• World Food Programme (WFP) Country Director Joyce Luma stressed that this famine is man-made. She said the entire humanitarian community has been trying with all its might to avoid this catastrophe, mounting a humanitarian response of a scale that would have seemed impossible three years ago. But she said there is only so much that humanitarian assistance can achieve in the absence of meaningful peace and security, both for relief workers and the crisis-affected people they serve.
  • The Food and Agriculture Organization (FAO), the UN Children’s Fund (UNICEF) and WFP also called for urgent action to prevent more people from dying of hunger. If sustained and adequate assistance is delivered urgently, the situation can be improved in the coming months and further suffering mitigated. Unimpeded humanitarian access to everyone facing famine, or at risk of famine, is urgently needed to reverse the escalating catastrophe.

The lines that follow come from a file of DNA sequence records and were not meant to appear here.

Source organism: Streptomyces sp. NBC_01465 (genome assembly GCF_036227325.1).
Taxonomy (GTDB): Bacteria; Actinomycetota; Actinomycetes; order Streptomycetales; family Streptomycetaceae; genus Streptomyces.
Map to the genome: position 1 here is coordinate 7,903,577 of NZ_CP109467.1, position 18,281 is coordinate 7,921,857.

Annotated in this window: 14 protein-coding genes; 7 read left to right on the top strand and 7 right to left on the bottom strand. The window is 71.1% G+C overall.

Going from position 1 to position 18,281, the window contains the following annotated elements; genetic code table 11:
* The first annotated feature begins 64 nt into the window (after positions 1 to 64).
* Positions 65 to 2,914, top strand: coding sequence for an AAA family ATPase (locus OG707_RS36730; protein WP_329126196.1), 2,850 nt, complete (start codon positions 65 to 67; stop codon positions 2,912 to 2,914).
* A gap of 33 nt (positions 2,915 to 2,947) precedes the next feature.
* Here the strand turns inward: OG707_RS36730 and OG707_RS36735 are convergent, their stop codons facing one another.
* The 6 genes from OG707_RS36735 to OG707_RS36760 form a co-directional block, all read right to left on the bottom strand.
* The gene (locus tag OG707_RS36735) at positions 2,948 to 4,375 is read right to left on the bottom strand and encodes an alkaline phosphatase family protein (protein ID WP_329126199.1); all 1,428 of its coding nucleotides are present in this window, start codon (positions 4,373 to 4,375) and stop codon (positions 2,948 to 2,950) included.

INTERNATIONAL ORGANIZATIONS VOICE CONCERN OVER SECURITY SITUATION IN CENTRAL AFRICAN REPUBLIC
  • A joint statement was issued yesterday on the Central African Republic by the United Nations, the Economic Community of Central African States (ECCAS), the African Union (AU), the International Organization of La Francophonie (OIF), and the European Union (EU). The five organizations expressed deep concern over the security situation in the country, in particular in the prefectures of Ouaka and Haute-Kotto.